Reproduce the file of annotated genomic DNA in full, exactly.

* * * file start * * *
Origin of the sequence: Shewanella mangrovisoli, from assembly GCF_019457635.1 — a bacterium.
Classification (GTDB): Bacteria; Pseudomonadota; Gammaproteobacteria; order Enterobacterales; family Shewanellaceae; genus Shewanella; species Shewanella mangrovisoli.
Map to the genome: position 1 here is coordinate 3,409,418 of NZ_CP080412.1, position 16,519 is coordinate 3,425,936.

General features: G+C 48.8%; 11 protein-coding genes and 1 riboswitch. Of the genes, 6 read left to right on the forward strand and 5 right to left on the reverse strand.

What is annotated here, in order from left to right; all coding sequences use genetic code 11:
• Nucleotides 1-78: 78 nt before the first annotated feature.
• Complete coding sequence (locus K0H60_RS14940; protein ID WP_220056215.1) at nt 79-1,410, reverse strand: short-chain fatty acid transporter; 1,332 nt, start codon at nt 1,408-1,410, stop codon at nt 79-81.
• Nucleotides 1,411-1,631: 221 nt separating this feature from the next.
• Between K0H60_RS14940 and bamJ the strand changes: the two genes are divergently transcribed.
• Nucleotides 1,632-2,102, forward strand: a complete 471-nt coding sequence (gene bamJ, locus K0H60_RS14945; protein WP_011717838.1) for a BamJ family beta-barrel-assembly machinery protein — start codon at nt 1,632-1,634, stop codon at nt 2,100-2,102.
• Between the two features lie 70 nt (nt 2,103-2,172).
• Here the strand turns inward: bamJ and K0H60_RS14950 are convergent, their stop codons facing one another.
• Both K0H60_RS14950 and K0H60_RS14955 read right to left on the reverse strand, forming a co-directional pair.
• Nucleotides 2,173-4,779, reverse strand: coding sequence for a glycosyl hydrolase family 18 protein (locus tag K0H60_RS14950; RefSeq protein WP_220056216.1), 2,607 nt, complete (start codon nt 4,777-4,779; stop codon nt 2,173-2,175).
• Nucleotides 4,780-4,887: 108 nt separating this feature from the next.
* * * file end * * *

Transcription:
Origin of the sequence: Shewanella mangrovisoli, from assembly GCF_019457635.1 — a bacterium.
Classification (GTDB): Bacteria; Pseudomonadota; Gammaproteobacteria; order Enterobacterales; family Shewanellaceae; genus Shewanella; species Shewanella mangrovisoli.
Map to the genome: position 1 here is coordinate 3,409,418 of NZ_CP080412.1, position 16,519 is coordinate 3,425,936.

General features: G+C 48.8%; 11 protein-coding genes and 1 riboswitch. Of the genes, 6 read left to right on the forward strand and 5 right to left on the reverse strand.

What is annotated here, in order from left to right; all coding sequences use genetic code 11:
• Nucleotides 1-78: 78 nt before the first annotated feature.
• Complete coding sequence (locus K0H60_RS14940; protein ID WP_220056215.1) at nt 79-1,410, reverse strand: short-chain fatty acid transporter; 1,332 nt, start codon at nt 1,408-1,410, stop codon at nt 79-81.
• Nucleotides 1,411-1,631: 221 nt separating this feature from the next.
• Between K0H60_RS14940 and bamJ the strand changes: the two genes are divergently transcribed.
• Nucleotides 1,632-2,102, forward strand: a complete 471-nt coding sequence (gene bamJ, locus K0H60_RS14945; protein WP_011717838.1) for a BamJ family beta-barrel-assembly machinery protein — start codon at nt 1,632-1,634, stop codon at nt 2,100-2,102.
• Between the two features lie 70 nt (nt 2,103-2,172).
• Here the strand turns inward: bamJ and K0H60_RS14950 are convergent, their stop codons facing one another.
• Both K0H60_RS14950 and K0H60_RS14955 read right to left on the reverse strand, forming a co-directional pair.
• Nucleotides 2,173-4,779, reverse strand: coding sequence for a glycosyl hydrolase family 18 protein (locus tag K0H60_RS14950; RefSeq protein WP_220056216.1), 2,607 nt, complete (start codon nt 4,777-4,779; stop codon nt 2,173-2,175).
• Nucleotides 4,780-4,887: 108 nt separating this feature from the next.